Susan Maria McKinney Steward M.D. (March 1847 – March 17, 1918) was the first African American woman physician in New York state and only the third in the country, qualifying just seven years after the Emancipation Proclamation of President Abraham Lincoln abolished slavery in the United States.
Steward practiced homeopathic medicine in Brooklyn most of her life and was one of the founders of the Brooklyn Women’s Homeopathic Hospital and Dispensary. Steward was active in medical societies, as an abolitionist and suffragist.
Susan Maria Smith was the seventh of ten children born to Sylvanus and Anne Springsteel Smith. She was a mix of European, African and Shinnecock Indian heritage. Prosperous pork merchants, her parents were civically active and socialized among the elite of Brooklyn’s Black community.
In an era when ladies either stayed at home as wives and mothers, or became teachers, Susan flaunted gender and racial stereotypes — and the prevailing opinion that medicine was the domain of men — to become the first African-American female doctor in New York, and the third in the nation. (Her two predecessors were Rebecca Lee Crumpler, who graduated from the New England Female Medical College in 1864, and Rebecca J. Cole, who graduated from the Woman’s Medical College in Philadelphia in 1867.) At that time, men openly taunted women who attempted to become doctors and the general public considered female physicians ‘unsexed.’
Why did Susan choose this path? Probably her shock at the untimely deaths of two brothers during the Civil War and the New York cholera epidemic of 1866. Susan nursed a sick niece during this epidemic that killed over 1,100 people. The experience must have stirred her compassion and her resolve to help people. She must have also had a great deal of pride and determination to strive beyond the expected limitations of black women at that time.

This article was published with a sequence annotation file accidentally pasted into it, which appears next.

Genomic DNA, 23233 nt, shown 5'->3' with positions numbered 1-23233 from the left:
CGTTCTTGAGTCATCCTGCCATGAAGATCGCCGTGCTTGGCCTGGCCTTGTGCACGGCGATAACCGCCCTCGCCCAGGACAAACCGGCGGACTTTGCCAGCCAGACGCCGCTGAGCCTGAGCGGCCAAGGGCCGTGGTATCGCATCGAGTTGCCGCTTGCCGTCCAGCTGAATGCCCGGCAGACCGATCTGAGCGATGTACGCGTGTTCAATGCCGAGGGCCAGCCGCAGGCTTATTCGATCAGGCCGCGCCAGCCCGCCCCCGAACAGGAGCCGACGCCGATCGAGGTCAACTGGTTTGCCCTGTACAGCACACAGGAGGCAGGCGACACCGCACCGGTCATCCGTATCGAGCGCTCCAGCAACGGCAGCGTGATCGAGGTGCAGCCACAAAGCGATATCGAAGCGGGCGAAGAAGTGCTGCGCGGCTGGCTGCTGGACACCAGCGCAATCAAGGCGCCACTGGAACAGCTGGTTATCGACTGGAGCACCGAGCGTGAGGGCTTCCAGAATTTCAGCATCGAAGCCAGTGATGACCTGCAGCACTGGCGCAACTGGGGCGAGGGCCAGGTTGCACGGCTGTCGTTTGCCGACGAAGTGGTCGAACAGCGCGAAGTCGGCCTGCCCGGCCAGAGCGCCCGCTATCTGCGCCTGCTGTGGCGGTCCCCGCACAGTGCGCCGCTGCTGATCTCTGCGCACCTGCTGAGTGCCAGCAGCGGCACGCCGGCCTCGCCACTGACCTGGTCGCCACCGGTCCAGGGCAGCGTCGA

The New York Medical College for Women opened in November 1863, founded by Clemence Sophia Harned Lozier, a wealthy abolitionist. Susan became a close friend of Clemence, who also was Susan’s mentor, and remained so until Clarence’s death in 1888. This was a homeopathic medical school; homeopathy is a type of treatment that contains some of the same germs that makes a person ill.
Susan was selected by fellow students and faculty to be the 1870 class valedictorian. She earned this honor by studying at all hours, especially when her classmates slept. She also refused to let the taunting of male medical students during shared clinic hours at Bellevue Hospital deter her. Despite her achievement, New York newspapers did not print her valedictory. The one paper that did mention it, the Courier, only wrote about her hair and clothing — expressing hope that her “modest attire” was a “good sign of the improvement of the African race.”
After graduation, Susan established her medical practice in her Brooklyn home. It was slow to start, but soon word spread about her skill. Her patients grew more diverse: young and old, Black and white, poor and rich. Her patients affectionately called her “Dr. Susan.” Her modesty, strong will and compassion became widely known. She later opened an office in Manhattan.
On July 12, 1871, Susan married William G. McKinney, a travelling preacher, and they had two children, William S. McKinney (who became a clergyman with the Protestant Episcopal Church in New York) and Anna M. McKinney Carty (who became a New York City school teacher and married M. Louis Holly).